9 Calls for asylum burden- sharing Malta and Cyprus have been very vociferous in campaigning for burden-sharing measures Malta and Cyprus teamed up with Greece and Italy to form the so-called Quadro Group Lobbying for urgent EU action regarding the disproportionate pressures of illegal immigration and asylum seekers and advocated the need to put the burden-sharing principle and the notion of solidarity into effect Malta and Cyprus have also campaigned on individual levels

10 Burden-Sharing with Malta and Cyprus Sharing People: The system remained on a voluntary basis, thus causing Malta and Cyprus to keep on demanding more solidarity from their counterparts In 2009 Malta managed to introduce a pilot project (EUREMA) for the assistance of intra-EU resettlement of some of its protection seekers During the first phase of EUREMA, in 2011, 255 places were pledged for relocation In 2012, EUREMA phase 2 secured another 356 places Directive on Temporary Protection in the Case of Mass Influx - established as a kind of burden-sharing mechanism hasn’t been invoked since its adoption, back in 2001

11 Burden-Sharing with Malta and Cyprus Sharing Money: Different funds have helped both Malta and Cyprus Malta and Cyprus both benefit from the ‘Solidarity and Migration Flows’ programme, which was established in 2007 This programme incorporates four different funds: External Borders Fund (EBF) The European Refugee Fund (ERF) European Return Fund European Integration Fund

12 European External Borders Fund : 2007-2013 Year Malta (€) Cyprus (€) 2007 5,653,277.64 2,090,547.00 2008 9,743,356.84 1,982,610.25 2009 12,537,000.00 3,430,406.00 2010 13,032,000.00 2,333,000.00 2011 16,187,000.00 2,898,000.00 2012 23,083,000.00 4,132,000.00 2013 32,499,000.00 5,818,000.00 2014 112,734,634.48 22,684,563.25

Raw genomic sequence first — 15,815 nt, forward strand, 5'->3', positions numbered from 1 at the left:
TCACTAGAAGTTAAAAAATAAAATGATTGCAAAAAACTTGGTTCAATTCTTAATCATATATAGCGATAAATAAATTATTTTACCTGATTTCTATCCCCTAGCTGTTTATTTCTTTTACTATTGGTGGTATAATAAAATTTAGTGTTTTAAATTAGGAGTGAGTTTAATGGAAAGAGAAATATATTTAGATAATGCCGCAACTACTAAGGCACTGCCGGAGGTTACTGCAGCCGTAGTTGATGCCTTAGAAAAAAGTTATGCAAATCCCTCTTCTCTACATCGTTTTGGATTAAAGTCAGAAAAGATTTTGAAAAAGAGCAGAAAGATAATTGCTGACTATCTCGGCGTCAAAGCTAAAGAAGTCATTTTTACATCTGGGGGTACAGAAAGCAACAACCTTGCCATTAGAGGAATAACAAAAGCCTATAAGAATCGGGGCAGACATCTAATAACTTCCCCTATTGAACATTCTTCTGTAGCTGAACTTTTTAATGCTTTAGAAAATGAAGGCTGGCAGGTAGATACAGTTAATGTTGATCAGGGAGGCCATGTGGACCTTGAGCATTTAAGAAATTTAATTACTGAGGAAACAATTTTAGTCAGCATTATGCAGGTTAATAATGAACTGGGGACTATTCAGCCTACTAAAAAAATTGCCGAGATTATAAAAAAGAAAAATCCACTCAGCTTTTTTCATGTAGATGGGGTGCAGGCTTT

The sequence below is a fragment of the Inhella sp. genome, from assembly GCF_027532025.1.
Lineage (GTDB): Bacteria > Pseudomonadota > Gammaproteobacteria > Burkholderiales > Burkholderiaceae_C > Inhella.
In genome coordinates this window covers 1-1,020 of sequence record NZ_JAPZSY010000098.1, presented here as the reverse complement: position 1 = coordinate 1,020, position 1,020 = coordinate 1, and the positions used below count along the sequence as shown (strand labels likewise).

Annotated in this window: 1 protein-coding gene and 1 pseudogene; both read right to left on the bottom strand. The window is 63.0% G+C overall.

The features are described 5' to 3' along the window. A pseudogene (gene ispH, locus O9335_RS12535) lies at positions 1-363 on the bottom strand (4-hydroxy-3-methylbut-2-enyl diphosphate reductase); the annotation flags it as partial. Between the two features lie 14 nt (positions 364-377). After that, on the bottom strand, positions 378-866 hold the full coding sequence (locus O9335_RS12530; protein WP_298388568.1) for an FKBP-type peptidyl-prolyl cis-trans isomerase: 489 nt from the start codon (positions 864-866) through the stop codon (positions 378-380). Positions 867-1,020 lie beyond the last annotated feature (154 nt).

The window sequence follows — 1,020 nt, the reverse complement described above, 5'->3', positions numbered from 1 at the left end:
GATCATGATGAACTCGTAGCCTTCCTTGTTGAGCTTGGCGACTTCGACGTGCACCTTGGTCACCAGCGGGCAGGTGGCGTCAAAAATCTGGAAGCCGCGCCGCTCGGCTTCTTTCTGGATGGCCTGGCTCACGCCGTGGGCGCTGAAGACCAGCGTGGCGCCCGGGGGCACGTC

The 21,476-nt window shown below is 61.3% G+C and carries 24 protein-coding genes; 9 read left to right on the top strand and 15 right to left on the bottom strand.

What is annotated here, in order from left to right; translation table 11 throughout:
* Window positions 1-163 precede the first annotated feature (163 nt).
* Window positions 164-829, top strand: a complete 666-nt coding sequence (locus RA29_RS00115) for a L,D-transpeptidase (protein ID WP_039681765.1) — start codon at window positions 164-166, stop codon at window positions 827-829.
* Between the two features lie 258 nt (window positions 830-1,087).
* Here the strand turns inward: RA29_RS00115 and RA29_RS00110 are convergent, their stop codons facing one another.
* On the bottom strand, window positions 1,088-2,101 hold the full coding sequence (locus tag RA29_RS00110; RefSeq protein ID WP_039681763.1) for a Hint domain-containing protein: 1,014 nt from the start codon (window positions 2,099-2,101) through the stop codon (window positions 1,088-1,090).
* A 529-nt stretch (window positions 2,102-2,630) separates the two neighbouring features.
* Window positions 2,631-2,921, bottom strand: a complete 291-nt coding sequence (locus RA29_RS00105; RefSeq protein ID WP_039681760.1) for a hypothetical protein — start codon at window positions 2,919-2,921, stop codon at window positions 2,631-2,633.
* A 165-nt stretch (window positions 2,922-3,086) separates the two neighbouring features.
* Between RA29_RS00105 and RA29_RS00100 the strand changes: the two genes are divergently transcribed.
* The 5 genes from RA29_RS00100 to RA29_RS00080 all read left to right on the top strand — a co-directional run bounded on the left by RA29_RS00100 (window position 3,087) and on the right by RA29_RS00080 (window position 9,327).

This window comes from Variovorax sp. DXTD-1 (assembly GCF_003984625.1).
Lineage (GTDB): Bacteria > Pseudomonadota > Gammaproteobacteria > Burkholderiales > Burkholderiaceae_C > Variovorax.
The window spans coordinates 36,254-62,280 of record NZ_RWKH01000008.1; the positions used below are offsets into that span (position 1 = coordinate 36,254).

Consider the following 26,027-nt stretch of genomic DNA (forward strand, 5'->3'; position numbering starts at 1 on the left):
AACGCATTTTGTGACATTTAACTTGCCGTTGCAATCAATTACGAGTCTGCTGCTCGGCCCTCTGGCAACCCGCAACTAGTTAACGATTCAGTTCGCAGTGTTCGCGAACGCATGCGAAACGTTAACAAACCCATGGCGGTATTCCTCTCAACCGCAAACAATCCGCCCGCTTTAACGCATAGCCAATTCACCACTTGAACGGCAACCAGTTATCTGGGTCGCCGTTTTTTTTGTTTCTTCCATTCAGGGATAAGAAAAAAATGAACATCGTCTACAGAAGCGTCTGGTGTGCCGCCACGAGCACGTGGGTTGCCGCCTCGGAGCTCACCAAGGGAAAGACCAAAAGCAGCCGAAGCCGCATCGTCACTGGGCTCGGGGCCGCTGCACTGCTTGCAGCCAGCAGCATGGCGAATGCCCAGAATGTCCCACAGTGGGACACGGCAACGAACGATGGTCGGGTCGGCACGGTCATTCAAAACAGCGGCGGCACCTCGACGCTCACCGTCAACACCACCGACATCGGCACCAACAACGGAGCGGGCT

13 Burden-Sharing with Malta and Cyprus Sharing Policy: As part of the accession negotiations, Malta and Cyprus were obliged to implement the Schengen acquis as well as the Dublin II Regulation Schengen provisions abolished the internal common checks and transferred to the external borders where they have become stricter “to safeguard internal security and prevent illegal immigration by nationals of States that are not members of the European Communities” Dublin II Regulation: holds that the first State of entry, is responsible to ensure that the asylum application and process are administered These systems have produced additional asylum burden and responsibilities on those states already heavily burdened, by the very fact that they are located at the external borders and have to deal with all the asylum seekers and illegal immigrants approaching the EU through their territories

14 Concluding Remarks: A substantial increase of asylum applications in Malta and Cyprus in the year 2004 and onwards The EU has always been hesitant to promote and agree on the physical relocation of asylum-seekers from one state to another. There is a reluctance of EU Member States towards the physical redistribution of asylum-seekers On an EU level, there were no ‘sharing-people’ mechanisms implemented, The EU is more generous towards providing money to Malta and Cyprus EU laws have been a source for the lack of burden-sharing Sharing-policy - contrary to distributing the problems, policy harmonization has added extra policy restrictions to both states

15 ThankThankYouYou